The unforgettable frothy pink tutu that our favorite female assassin, Villanelle (Jodie Comer), wore in the first season of BBC America’s “Killing Eve,” sits in a trash bag in the back of a white van. Crocs with floral Jibbitz and blue graphic pajamas proclaiming “Pow!” and “BLAM” are this season’s replacements for Dries Van Noten patterned suits and Miu Miu bombers. Glamour takes a backseat in the show’s second season premiere. Fabrications of normality are a temporary reprieve from the heart-racing tension that otherwise predominates the action. And normality is exactly what Villanelle claims she wants when asked by MI6 agent Eve Polastri (played by the terrific Sandra Oh), in the season one finale: “Nice life. Cool flat. Fun job. Someone to watch movies with.”
“Killing Eve,” adapted from Luke Jenning’s series “Codename Villanelle,” follows Eve’s transnational pursuit of the cunning hired hand, Villanelle. In the first season, show-runner Phoebe Waller-Bridge (of the critically adored “Fleabag” and the underrated Channel 4 “Crashing”) revitalized the day-old conflict between a detective and their pursued target by casting the narrative through the female gaze: a cop procedural with leather and lace. Waller-Bridge’s fascination with the dynamics of female relationships and the human need to find vessels for love are reiterated in all the shows she’s headed.
Although the name Villanelle originated from a play on the Bond term ‘villainess,’ the cat-and-mouse interplay between Eve and Villanelle seems to follow the poetic form of her namesake. Waller-Bridge has set up a dance between the two leading ladies, accumulating near-meets and almost-fatal-misses, before plopping the two onto Villanelle’s bed in the season’s final moments. The two are lying down, facing each other. The lighting is soft. They’re in Paris. Eve says, “I’ve never done anything like this before.” Villanelle, smiling, reassures her. Eve drives a concealed knife into Villanelle’s stomach. Requited obsession blips past sapphic undertones straight to literal stabbing. Two steps forward, one stab back.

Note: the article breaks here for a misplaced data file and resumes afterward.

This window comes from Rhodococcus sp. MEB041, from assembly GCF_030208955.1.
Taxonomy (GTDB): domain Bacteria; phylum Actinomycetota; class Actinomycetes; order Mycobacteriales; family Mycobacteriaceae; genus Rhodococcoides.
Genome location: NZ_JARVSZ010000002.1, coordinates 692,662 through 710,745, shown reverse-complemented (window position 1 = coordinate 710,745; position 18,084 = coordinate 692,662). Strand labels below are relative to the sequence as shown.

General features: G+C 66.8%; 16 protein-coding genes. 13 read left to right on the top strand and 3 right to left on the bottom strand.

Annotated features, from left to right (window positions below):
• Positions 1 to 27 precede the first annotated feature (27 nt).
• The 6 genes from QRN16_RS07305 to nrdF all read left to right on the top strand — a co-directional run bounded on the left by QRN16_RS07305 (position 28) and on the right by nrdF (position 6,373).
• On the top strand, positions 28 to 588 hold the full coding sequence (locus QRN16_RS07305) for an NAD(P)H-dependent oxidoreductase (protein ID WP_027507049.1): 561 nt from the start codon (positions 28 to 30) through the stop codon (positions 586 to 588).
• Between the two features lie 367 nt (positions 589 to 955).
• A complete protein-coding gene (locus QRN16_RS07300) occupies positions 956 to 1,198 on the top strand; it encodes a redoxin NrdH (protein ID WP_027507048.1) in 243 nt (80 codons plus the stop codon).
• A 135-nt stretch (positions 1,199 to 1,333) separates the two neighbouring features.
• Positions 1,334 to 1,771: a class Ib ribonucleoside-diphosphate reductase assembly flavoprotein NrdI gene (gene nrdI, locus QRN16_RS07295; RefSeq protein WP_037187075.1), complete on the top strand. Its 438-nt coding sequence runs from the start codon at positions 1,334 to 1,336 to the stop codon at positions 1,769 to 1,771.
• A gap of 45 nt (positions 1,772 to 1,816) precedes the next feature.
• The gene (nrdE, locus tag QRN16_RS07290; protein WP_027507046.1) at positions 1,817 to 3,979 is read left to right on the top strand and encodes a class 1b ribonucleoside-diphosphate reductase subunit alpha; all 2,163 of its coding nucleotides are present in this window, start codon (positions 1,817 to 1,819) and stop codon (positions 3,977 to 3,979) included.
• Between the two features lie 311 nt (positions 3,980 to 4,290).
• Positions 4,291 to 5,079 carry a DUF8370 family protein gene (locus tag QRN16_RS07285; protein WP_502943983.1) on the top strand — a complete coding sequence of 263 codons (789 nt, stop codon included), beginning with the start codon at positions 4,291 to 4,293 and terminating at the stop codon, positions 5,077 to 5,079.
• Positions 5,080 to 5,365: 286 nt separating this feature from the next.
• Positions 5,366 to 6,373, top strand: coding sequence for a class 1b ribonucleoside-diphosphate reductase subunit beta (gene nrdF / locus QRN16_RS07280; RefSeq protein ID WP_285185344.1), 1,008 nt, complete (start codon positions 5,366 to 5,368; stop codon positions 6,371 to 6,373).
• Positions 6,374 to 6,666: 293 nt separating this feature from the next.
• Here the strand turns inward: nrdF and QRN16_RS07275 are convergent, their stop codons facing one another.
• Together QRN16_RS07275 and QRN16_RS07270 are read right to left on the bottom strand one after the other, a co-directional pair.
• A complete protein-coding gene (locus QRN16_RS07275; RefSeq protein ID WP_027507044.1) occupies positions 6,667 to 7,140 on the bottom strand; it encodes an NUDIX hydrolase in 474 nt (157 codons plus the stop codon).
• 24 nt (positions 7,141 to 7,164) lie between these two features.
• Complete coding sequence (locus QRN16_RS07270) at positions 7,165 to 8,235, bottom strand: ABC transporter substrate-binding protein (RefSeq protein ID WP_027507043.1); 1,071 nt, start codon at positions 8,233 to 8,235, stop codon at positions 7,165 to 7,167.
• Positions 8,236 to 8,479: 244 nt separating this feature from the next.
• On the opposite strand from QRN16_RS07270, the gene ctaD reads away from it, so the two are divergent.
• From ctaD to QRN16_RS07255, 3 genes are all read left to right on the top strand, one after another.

For season two, Emerald Fennell takes over the role of head writer while Waller-Bridge stays on with a producer credit. Nonetheless, Waller-Bridge’s signature brand of comedy-laden cruelty and morally incapacitated adults remains constant (as well as the music supervisor’s apparent affinity for the dulcet and sultry tones of the band Cigarettes After Sex). The season two premiere, titled “Do You Know How to Dispose of a Body?” kickstarts in the immediate 30-second aftermath of season one’s cliffhanger.
Much of the hour revolves around Villanelle and Eve’s individual recuperations. Eve flees, suspiciously backtracking out of airport security to dispose of the bloody knife in her pocket and attempts to submerge herself in familiar domestic tasks to the tune of “Kids in America.” Alas, the knife she uses to dice carrots has been weaponized in her mind by her earlier actions. She soaks in the bathtub with a look of abject horror. She fears phone calls from her M16 supervisor and is over-enthused to receive a telemarketing call about window treatments. Meanwhile, Villanelle flings herself in front of a passing taxi in order to secure a free ride to the hospital. She pretends to be the wife of an abusive officer in order to circumvent the hospital’s policy of notifying authorities. She tells her suite-mate Gabriel (the owner of the aforementioned blue graphic pajamas) that she needs to go to London to find her ‘girlfriend’ who stabbed her to show how much she cares. Stripped of her high fashion fineries, Villanelle’s sophistication is undermined and her pouting adolescent tendencies take center stage.
The episode runs like a split-screen love story, like the montage of separation typically lodged in the middle of a romcom. Although the show is most memorable when Oh and Comer share the screen, the two are still dynamic apart. Separation anxiety settles in. The thrill of the chase still invigorates both women. Their magnetic attraction stitches havoc in their old living patterns and recolors their understanding of normality. Both women have become addicted to their desire for the other. By the end of the episode, a recovering Villanelle is en route to England while Eve reembarks on her search for Villanelle.
The threat of the ‘sophomore slump’ looms over every successful series and the same anxiety now surrounds “Killing Eve.” The show could have been a one-season marvel with Villanelle fulfilling the prophecy of the show’s title and killing Eve. While I can’t complain about having more time with these fabulously twisted women, the villanelle must come to its final quatrain at some point before the cat and the mouse run their course.